and the American Hospital Group all expressed interest.  Since new
foreign owners can be expected to cut labor costs by laying off
workers, resistance at the worksite has been made illegal by laws
banning unions and the arrest of their leaders.

        In an additional step to make investment attractive, the CPA
is holding down the wages of Iraqi workers.  The $60 a month received
by most employees was the same salary paid under Saddam Hussein, but
the bonuses, profit-sharing payments, and subsidies for food and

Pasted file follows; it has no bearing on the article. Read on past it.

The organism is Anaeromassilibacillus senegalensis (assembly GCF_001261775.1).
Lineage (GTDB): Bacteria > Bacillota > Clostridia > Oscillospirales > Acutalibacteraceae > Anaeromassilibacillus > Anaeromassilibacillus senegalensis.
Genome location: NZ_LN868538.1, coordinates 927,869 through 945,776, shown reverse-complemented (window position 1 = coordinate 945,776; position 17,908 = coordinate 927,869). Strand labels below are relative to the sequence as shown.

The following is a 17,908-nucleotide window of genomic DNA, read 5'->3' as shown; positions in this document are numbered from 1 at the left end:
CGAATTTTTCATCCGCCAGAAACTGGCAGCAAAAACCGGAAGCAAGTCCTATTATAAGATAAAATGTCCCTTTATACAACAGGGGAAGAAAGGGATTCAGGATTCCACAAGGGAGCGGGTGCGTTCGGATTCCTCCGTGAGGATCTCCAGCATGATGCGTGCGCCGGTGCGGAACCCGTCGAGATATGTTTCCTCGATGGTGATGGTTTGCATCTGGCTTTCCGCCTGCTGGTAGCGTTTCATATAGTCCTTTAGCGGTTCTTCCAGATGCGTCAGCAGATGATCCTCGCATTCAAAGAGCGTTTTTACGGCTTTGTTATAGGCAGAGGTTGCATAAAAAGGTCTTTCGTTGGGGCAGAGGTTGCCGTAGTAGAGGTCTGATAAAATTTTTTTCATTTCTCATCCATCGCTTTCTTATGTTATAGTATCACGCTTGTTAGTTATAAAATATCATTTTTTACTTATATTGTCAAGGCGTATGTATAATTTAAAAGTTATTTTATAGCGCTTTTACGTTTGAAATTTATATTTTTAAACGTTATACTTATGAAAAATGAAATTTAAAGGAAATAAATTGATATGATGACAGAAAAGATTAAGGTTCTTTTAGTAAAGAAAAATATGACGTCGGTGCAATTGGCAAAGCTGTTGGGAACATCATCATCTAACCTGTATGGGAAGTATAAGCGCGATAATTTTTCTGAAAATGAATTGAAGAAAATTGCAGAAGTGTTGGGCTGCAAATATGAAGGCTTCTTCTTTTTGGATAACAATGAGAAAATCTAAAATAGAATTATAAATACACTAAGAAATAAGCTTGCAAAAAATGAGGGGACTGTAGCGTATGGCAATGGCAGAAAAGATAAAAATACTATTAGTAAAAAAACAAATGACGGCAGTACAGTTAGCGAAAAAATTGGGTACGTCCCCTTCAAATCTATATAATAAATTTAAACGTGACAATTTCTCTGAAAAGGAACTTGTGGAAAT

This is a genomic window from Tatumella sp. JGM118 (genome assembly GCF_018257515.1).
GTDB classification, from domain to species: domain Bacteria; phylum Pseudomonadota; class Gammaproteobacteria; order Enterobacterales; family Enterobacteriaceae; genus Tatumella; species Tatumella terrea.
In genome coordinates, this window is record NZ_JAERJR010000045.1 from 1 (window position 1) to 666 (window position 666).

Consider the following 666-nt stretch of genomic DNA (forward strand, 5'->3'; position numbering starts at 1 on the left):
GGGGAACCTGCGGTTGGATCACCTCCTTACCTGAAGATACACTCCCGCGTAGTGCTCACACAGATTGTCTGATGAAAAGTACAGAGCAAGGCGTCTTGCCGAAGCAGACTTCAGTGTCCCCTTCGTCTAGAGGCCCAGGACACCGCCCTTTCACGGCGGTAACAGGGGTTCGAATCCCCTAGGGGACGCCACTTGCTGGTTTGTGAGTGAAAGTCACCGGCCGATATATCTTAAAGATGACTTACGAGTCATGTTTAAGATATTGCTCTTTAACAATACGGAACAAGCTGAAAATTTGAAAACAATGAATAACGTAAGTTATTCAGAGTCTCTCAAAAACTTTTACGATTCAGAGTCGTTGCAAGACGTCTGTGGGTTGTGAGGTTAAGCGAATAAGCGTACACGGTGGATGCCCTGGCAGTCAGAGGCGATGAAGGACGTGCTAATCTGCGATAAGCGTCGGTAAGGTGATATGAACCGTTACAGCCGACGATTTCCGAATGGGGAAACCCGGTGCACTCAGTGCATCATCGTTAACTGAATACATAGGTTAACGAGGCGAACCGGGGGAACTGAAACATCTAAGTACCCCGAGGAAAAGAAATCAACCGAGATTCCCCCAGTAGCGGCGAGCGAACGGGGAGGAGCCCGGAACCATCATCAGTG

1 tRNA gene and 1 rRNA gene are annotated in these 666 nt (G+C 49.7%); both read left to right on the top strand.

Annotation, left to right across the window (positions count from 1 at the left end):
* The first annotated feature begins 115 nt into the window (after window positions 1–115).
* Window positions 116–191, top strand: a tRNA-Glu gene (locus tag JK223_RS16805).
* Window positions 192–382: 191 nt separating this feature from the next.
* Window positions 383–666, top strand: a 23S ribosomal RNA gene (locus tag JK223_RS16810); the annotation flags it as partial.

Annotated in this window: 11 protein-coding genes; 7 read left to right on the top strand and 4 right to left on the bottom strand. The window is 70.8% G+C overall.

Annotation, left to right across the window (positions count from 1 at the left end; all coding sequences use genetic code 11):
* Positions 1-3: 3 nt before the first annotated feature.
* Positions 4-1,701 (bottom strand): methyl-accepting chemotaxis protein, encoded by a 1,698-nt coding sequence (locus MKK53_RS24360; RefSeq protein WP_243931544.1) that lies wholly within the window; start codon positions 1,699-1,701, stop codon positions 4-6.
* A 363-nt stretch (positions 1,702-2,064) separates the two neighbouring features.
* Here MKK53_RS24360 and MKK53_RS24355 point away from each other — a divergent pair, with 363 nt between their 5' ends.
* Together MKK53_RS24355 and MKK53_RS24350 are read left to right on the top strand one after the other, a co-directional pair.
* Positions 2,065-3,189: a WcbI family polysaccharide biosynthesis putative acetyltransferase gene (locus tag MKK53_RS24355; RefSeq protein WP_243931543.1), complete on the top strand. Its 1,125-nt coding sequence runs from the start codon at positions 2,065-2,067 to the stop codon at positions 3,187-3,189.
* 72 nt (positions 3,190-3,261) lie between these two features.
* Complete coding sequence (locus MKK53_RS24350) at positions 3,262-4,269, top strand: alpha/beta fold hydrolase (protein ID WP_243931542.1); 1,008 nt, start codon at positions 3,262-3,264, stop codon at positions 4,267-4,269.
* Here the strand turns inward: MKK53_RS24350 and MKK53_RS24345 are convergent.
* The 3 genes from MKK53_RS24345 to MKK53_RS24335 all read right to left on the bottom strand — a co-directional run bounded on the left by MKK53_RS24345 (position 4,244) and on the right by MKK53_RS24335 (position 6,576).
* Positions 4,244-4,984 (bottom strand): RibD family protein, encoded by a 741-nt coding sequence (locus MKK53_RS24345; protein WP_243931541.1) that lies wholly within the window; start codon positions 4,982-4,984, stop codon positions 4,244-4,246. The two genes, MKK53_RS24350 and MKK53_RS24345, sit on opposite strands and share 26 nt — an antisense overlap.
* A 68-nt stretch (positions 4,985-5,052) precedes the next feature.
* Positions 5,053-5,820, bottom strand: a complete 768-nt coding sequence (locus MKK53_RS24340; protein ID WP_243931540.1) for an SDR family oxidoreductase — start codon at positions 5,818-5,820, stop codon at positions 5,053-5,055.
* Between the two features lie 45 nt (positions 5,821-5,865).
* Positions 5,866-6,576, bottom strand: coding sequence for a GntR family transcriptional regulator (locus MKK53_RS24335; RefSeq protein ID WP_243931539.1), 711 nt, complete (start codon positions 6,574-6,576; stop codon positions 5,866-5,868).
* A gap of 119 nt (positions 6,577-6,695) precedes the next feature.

housing were ended when the occupation began, resulting in a drastic
cut in income.  "The coalition forces control the finances, and our
wages," says Detrala Beshab, president of Al Daura's new union

        Iraq's new labor movement is determined to stop the sell off
of worksites, the loss of jobs, and the prohibition of unions and
strikes. Jassim Mashkoul, the IFTU's director for internal
communications, laments that "at the beginning, we thought our
situation might get better, since we got rid of Saddam Hussein.  But
it hasn't improved."  According to another federation leader, Muhsen
Mull Ali, who spent two long stints in prison for organizing unions,
"our responsibility is to oppose privatization as much as possible,
and fight for the welfare of our workers."

        But to the Bush administration and the occupation authority,
this activity is a crime.